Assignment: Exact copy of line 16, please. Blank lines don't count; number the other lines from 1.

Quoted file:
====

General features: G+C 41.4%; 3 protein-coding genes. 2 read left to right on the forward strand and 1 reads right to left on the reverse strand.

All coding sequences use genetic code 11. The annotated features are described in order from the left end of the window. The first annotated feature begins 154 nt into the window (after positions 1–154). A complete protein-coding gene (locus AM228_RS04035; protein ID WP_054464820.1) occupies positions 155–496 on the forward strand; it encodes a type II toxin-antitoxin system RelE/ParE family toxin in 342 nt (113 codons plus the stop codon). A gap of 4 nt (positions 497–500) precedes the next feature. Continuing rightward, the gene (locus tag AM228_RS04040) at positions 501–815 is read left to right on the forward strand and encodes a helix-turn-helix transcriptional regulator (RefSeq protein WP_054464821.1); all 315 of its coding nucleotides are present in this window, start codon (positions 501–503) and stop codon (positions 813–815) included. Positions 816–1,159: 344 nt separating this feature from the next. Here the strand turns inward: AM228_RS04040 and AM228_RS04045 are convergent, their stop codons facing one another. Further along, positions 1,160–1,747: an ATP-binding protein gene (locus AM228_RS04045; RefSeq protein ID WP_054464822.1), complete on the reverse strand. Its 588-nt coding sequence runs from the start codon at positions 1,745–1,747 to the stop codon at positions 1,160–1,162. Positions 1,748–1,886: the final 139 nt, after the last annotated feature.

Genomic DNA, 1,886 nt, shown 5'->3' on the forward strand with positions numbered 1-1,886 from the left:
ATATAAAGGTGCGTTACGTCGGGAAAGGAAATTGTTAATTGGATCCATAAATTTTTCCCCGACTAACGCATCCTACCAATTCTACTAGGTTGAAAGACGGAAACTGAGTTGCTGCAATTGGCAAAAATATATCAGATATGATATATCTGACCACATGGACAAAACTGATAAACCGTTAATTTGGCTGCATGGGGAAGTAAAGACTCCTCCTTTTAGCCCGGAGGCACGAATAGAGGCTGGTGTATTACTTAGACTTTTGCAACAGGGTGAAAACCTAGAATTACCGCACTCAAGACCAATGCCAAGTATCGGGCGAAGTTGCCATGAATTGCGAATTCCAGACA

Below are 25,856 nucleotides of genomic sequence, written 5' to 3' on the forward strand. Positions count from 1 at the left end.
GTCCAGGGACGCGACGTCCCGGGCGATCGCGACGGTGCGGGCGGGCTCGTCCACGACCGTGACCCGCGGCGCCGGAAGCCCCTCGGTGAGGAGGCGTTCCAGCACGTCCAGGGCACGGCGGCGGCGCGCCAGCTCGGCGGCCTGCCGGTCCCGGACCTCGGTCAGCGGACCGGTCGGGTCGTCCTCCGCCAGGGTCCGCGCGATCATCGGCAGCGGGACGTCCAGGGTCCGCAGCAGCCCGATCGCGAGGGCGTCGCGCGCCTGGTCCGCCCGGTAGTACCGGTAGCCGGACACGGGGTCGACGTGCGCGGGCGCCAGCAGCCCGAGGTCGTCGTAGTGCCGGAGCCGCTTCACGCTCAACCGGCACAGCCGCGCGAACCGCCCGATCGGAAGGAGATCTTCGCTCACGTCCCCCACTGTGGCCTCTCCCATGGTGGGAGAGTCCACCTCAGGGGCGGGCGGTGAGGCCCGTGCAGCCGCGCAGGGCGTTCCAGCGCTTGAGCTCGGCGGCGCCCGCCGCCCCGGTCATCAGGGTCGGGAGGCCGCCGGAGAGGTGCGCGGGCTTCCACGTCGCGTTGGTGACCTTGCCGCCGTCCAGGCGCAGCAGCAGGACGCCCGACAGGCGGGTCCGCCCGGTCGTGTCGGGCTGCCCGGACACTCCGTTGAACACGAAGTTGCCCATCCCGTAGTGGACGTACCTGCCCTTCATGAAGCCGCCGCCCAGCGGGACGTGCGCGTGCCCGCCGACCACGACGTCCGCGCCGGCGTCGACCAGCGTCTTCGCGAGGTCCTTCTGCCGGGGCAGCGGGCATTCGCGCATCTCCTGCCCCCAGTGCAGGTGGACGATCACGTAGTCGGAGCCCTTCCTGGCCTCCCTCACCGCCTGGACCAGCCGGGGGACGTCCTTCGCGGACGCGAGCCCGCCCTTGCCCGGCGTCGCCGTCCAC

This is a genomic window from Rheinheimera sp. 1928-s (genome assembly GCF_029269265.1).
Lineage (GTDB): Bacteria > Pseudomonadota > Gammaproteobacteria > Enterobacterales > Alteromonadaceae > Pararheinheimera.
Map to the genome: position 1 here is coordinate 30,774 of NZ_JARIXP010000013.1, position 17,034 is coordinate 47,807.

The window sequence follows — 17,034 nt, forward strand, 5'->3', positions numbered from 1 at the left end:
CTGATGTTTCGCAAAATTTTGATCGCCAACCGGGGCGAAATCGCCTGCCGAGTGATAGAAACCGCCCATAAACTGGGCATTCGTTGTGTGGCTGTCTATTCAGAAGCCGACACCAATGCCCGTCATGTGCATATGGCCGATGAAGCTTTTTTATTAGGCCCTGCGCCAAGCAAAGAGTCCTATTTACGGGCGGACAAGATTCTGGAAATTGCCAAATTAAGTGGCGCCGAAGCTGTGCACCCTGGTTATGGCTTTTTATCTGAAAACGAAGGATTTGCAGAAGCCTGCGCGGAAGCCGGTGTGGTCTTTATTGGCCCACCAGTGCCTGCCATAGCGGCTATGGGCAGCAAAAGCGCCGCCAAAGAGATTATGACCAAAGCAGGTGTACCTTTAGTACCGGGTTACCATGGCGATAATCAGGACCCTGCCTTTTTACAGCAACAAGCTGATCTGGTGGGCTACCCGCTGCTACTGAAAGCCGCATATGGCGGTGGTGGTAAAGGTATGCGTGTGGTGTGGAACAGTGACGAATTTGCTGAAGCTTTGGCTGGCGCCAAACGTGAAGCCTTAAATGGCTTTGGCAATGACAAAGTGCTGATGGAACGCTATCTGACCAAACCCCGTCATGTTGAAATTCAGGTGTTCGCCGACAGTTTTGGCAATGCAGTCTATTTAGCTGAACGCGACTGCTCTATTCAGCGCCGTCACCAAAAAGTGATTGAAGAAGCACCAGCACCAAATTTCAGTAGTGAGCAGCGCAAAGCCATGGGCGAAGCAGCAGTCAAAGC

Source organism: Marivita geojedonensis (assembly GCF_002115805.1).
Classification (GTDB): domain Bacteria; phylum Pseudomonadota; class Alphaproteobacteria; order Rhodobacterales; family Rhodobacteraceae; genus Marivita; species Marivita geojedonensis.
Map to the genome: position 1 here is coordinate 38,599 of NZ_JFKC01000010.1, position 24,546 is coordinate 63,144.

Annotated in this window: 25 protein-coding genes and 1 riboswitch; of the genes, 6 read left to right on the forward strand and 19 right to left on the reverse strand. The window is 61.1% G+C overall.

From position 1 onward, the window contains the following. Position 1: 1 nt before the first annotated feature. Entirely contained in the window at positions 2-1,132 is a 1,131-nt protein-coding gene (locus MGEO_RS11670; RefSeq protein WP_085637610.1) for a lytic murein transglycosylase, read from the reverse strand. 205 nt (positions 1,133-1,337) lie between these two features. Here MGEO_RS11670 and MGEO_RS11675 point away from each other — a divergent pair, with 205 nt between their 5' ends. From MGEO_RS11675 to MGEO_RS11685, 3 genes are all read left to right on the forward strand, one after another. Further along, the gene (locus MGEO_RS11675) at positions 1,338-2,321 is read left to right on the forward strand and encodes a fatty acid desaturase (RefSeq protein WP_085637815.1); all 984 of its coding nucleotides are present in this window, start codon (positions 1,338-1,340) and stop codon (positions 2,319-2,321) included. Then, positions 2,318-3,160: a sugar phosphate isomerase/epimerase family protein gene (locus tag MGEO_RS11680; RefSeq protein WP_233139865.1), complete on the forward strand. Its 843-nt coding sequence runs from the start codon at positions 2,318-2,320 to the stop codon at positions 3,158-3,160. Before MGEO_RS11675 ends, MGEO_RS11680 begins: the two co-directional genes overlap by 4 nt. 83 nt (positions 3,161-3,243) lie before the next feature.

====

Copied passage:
From position 1 onward, the window contains the following. Position 1: 1 nt before the first annotated feature. Entirely contained in the window at positions 2-1,132 is a 1,131-nt protein-coding gene (locus MGEO_RS11670; RefSeq protein WP_085637610.1) for a lytic murein transglycosylase, read from the reverse strand. 205 nt (positions 1,133-1,337) lie between these two features. Here MGEO_RS11670 and MGEO_RS11675 point away from each other — a divergent pair, with 205 nt between their 5' ends. From MGEO_RS11675 to MGEO_RS11685, 3 genes are all read left to right on the forward strand, one after another. Further along, the gene (locus MGEO_RS11675) at positions 1,338-2,321 is read left to right on the forward strand and encodes a fatty acid desaturase (RefSeq protein WP_085637815.1); all 984 of its coding nucleotides are present in this window, start codon (positions 1,338-1,340) and stop codon (positions 2,319-2,321) included. Then, positions 2,318-3,160: a sugar phosphate isomerase/epimerase family protein gene (locus tag MGEO_RS11680; RefSeq protein WP_233139865.1), complete on the forward strand. Its 843-nt coding sequence runs from the start codon at positions 2,318-2,320 to the stop codon at positions 3,158-3,160. Before MGEO_RS11675 ends, MGEO_RS11680 begins: the two co-directional genes overlap by 4 nt. 83 nt (positions 3,161-3,243) lie before the next feature.